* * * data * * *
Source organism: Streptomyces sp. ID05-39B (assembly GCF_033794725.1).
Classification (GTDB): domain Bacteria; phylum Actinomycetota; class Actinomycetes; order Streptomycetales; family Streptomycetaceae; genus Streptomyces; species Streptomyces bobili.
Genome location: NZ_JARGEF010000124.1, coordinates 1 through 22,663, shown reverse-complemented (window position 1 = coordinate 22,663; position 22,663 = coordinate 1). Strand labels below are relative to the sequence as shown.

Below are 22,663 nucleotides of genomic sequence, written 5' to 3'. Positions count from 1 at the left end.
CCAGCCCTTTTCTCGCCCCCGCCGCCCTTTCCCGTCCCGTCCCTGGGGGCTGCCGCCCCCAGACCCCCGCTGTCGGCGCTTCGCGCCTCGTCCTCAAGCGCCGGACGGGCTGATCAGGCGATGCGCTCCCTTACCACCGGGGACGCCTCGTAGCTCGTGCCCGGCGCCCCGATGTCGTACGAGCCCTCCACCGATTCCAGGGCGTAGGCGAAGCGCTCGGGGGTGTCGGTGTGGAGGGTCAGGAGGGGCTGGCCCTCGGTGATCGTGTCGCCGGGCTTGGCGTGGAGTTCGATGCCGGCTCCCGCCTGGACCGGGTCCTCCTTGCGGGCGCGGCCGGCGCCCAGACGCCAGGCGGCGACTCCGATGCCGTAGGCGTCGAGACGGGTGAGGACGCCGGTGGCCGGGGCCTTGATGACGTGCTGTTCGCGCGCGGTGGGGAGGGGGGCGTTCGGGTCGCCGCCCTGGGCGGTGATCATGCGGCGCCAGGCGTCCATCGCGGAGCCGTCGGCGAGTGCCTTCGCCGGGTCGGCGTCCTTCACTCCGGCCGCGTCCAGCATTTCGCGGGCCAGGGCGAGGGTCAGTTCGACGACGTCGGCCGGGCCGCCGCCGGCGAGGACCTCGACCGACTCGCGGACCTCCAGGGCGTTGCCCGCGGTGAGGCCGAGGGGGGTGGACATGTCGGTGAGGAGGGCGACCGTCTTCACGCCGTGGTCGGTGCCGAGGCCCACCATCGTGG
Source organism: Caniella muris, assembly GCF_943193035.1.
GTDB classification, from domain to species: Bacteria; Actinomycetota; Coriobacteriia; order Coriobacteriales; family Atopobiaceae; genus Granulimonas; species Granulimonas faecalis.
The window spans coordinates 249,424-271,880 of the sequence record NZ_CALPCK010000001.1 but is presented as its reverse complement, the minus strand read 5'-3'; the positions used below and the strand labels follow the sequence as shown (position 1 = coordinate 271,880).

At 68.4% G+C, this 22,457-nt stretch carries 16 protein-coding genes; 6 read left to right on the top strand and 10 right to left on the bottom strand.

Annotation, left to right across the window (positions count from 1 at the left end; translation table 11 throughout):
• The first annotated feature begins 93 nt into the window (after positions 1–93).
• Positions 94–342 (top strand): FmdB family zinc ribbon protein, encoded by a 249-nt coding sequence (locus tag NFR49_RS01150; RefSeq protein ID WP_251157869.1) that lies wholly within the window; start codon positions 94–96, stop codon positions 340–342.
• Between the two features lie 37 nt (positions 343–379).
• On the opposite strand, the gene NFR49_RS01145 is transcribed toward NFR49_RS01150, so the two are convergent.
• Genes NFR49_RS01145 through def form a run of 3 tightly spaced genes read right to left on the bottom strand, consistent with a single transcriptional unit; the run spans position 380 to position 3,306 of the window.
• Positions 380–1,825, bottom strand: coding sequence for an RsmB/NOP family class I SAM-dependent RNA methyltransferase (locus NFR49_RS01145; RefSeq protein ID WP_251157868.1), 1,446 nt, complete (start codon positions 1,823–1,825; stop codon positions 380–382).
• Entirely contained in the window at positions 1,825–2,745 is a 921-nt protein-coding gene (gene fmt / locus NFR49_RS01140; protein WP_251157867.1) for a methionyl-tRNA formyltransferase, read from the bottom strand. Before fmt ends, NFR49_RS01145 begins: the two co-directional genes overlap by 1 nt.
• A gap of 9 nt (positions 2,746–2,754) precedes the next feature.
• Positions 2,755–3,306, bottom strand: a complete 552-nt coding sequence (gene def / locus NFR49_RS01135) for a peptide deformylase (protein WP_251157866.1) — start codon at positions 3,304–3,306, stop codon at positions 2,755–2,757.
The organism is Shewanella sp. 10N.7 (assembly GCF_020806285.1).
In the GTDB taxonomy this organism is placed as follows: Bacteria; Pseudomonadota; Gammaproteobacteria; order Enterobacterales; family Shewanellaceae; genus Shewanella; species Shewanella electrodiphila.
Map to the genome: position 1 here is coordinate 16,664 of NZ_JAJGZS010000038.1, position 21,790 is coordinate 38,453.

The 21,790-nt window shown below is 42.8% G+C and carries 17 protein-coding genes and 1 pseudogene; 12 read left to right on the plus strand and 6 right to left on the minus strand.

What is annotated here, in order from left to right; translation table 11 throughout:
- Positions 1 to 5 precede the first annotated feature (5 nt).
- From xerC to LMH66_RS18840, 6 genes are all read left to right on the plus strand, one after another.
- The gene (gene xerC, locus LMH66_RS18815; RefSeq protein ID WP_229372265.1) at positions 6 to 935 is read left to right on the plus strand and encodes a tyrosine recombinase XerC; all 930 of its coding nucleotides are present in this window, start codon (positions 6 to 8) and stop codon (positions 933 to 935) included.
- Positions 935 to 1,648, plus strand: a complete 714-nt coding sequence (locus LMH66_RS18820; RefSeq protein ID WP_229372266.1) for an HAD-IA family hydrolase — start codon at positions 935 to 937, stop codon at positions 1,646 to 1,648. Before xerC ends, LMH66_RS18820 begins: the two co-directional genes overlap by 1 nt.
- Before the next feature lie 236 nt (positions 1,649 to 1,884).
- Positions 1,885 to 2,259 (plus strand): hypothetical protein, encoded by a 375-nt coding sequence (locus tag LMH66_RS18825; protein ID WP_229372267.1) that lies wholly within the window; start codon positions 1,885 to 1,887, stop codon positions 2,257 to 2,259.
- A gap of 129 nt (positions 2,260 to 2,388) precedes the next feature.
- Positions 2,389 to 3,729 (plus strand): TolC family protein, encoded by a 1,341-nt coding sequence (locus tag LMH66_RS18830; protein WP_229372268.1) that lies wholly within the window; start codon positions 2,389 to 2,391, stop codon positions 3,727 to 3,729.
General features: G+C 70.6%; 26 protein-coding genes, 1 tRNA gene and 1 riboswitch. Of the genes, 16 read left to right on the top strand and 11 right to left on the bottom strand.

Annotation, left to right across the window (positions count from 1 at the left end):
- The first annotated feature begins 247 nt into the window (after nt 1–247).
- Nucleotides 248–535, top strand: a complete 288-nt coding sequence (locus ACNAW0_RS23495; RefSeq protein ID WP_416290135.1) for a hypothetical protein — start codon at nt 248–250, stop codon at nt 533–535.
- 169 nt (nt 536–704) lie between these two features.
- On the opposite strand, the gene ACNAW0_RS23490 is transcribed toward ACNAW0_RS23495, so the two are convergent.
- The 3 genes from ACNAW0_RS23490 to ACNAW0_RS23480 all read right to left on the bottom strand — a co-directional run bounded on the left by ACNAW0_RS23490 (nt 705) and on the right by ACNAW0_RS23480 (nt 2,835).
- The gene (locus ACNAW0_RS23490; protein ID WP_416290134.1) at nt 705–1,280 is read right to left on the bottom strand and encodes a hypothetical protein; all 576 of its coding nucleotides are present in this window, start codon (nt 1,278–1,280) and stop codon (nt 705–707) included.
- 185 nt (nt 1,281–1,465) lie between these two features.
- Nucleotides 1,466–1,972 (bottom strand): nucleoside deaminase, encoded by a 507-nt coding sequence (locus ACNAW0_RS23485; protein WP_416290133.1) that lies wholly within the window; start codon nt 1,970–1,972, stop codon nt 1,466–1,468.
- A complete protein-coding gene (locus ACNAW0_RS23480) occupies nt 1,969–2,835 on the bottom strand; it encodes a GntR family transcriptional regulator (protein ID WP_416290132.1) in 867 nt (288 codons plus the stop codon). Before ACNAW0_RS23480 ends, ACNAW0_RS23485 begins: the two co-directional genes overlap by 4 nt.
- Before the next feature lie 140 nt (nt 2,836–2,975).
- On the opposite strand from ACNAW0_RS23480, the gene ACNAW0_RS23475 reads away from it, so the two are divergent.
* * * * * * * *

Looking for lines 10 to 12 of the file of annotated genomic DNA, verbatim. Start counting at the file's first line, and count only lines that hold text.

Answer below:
Annotation, left to right across the window (positions count from 1 at the left end; translation table 11 throughout):
• The first annotated feature begins 93 nt into the window (after positions 1–93).
• Positions 94–342 (top strand): FmdB family zinc ribbon protein, encoded by a 249-nt coding sequence (locus tag NFR49_RS01150; RefSeq protein ID WP_251157869.1) that lies wholly within the window; start codon positions 94–96, stop codon positions 340–342.